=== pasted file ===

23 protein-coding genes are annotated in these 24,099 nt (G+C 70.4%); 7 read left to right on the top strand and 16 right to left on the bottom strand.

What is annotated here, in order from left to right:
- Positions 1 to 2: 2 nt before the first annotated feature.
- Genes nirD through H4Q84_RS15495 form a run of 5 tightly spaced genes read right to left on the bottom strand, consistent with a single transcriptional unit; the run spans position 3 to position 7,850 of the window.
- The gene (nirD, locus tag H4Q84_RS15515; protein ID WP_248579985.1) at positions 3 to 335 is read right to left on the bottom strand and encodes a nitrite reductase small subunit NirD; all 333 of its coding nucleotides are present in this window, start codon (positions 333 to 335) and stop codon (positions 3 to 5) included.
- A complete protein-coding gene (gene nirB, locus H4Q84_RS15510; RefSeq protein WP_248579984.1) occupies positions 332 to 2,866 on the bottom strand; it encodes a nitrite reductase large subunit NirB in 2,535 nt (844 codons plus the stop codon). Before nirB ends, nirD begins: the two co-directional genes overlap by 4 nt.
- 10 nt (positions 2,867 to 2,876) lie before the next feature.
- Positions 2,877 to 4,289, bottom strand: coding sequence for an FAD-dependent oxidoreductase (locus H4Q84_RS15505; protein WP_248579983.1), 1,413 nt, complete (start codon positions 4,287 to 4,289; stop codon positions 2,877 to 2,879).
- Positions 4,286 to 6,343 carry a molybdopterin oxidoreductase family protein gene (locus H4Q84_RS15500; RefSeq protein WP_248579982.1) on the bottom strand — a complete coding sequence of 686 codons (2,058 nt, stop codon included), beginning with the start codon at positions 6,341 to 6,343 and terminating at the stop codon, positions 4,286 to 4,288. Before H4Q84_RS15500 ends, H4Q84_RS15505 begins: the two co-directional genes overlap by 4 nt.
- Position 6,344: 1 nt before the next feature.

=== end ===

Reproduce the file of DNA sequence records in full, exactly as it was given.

23 protein-coding genes are annotated in these 24,099 nt (G+C 70.4%); 7 read left to right on the top strand and 16 right to left on the bottom strand.

What is annotated here, in order from left to right:
- Positions 1 to 2: 2 nt before the first annotated feature.
- Genes nirD through H4Q84_RS15495 form a run of 5 tightly spaced genes read right to left on the bottom strand, consistent with a single transcriptional unit; the run spans position 3 to position 7,850 of the window.
- The gene (nirD, locus tag H4Q84_RS15515; protein ID WP_248579985.1) at positions 3 to 335 is read right to left on the bottom strand and encodes a nitrite reductase small subunit NirD; all 333 of its coding nucleotides are present in this window, start codon (positions 333 to 335) and stop codon (positions 3 to 5) included.
- A complete protein-coding gene (gene nirB, locus H4Q84_RS15510; RefSeq protein WP_248579984.1) occupies positions 332 to 2,866 on the bottom strand; it encodes a nitrite reductase large subunit NirB in 2,535 nt (844 codons plus the stop codon). Before nirB ends, nirD begins: the two co-directional genes overlap by 4 nt.
- 10 nt (positions 2,867 to 2,876) lie before the next feature.
- Positions 2,877 to 4,289, bottom strand: coding sequence for an FAD-dependent oxidoreductase (locus H4Q84_RS15505; protein WP_248579983.1), 1,413 nt, complete (start codon positions 4,287 to 4,289; stop codon positions 2,877 to 2,879).
- Positions 4,286 to 6,343 carry a molybdopterin oxidoreductase family protein gene (locus H4Q84_RS15500; RefSeq protein WP_248579982.1) on the bottom strand — a complete coding sequence of 686 codons (2,058 nt, stop codon included), beginning with the start codon at positions 6,341 to 6,343 and terminating at the stop codon, positions 4,286 to 4,288. Before H4Q84_RS15500 ends, H4Q84_RS15505 begins: the two co-directional genes overlap by 4 nt.
- Position 6,344: 1 nt before the next feature.